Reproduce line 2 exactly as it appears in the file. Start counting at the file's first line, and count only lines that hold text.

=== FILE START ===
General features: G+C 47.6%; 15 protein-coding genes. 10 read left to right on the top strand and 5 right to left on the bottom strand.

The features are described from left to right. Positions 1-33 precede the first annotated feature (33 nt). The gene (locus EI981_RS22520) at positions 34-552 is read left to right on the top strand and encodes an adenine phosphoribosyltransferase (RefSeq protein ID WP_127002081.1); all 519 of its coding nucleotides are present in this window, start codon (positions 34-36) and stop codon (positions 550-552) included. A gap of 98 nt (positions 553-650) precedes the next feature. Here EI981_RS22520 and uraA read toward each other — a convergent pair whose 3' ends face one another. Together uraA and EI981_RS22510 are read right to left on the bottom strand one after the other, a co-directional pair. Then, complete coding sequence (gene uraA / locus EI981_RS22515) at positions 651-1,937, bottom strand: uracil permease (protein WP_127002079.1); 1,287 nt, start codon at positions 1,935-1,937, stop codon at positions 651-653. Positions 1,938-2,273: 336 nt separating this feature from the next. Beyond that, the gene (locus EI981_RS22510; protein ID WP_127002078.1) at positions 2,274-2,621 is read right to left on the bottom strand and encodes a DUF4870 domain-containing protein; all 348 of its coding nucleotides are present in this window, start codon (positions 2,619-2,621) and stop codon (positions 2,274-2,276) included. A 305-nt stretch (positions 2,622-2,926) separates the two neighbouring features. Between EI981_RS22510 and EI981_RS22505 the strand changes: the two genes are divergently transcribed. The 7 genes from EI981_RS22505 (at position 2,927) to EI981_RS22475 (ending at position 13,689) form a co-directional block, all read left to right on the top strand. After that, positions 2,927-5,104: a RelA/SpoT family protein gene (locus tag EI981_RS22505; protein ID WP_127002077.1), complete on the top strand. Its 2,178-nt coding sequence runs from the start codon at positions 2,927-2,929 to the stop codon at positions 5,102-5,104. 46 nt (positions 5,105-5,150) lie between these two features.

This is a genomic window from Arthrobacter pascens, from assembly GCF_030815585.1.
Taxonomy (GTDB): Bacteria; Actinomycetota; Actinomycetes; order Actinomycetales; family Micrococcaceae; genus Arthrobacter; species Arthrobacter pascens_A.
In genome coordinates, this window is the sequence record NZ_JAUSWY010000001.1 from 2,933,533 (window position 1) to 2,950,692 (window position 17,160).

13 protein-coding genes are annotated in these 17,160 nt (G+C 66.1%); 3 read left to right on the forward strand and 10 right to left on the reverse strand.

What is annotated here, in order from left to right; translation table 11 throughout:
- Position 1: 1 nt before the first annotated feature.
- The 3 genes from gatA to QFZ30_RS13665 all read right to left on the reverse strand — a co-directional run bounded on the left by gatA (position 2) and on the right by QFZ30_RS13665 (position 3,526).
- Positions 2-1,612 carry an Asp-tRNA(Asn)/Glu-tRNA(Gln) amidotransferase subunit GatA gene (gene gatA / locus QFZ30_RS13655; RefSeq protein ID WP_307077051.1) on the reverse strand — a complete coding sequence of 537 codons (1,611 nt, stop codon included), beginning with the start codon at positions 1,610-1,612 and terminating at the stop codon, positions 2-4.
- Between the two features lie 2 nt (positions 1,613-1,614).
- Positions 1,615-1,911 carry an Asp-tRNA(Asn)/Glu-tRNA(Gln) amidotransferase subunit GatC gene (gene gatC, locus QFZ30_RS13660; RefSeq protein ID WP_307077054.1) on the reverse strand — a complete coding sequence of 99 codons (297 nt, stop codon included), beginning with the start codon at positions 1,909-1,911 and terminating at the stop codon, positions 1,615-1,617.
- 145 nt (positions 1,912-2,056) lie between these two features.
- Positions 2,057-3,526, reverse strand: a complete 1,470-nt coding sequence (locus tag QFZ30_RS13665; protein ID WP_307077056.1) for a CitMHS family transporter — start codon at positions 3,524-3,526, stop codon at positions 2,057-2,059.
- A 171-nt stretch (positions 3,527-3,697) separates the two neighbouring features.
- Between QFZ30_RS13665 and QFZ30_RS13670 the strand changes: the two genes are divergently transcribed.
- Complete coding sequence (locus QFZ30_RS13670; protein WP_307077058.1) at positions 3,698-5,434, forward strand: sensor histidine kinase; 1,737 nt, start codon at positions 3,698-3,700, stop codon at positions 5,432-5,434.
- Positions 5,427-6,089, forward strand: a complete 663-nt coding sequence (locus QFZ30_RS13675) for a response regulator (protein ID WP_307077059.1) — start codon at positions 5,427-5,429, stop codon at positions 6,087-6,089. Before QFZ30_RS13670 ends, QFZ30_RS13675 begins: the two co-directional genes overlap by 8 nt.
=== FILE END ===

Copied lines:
The features are described from left to right. Positions 1-33 precede the first annotated feature (33 nt). The gene (locus EI981_RS22520) at positions 34-552 is read left to right on the top strand and encodes an adenine phosphoribosyltransferase (RefSeq protein ID WP_127002081.1); all 519 of its coding nucleotides are present in this window, start codon (positions 34-36) and stop codon (positions 550-552) included. A gap of 98 nt (positions 553-650) precedes the next feature. Here EI981_RS22520 and uraA read toward each other — a convergent pair whose 3' ends face one another. Together uraA and EI981_RS22510 are read right to left on the bottom strand one after the other, a co-directional pair. Then, complete coding sequence (gene uraA / locus EI981_RS22515) at positions 651-1,937, bottom strand: uracil permease (protein WP_127002079.1); 1,287 nt, start codon at positions 1,935-1,937, stop codon at positions 651-653. Positions 1,938-2,273: 336 nt separating this feature from the next. Beyond that, the gene (locus EI981_RS22510; protein ID WP_127002078.1) at positions 2,274-2,621 is read right to left on the bottom strand and encodes a DUF4870 domain-containing protein; all 348 of its coding nucleotides are present in this window, start codon (positions 2,619-2,621) and stop codon (positions 2,274-2,276) included. A 305-nt stretch (positions 2,622-2,926) separates the two neighbouring features. Between EI981_RS22510 and EI981_RS22505 the strand changes: the two genes are divergently transcribed. The 7 genes from EI981_RS22505 (at position 2,927) to EI981_RS22475 (ending at position 13,689) form a co-directional block, all read left to right on the top strand. After that, positions 2,927-5,104: a RelA/SpoT family protein gene (locus tag EI981_RS22505; protein ID WP_127002077.1), complete on the top strand. Its 2,178-nt coding sequence runs from the start codon at positions 2,927-2,929 to the stop codon at positions 5,102-5,104. 46 nt (positions 5,105-5,150) lie between these two features.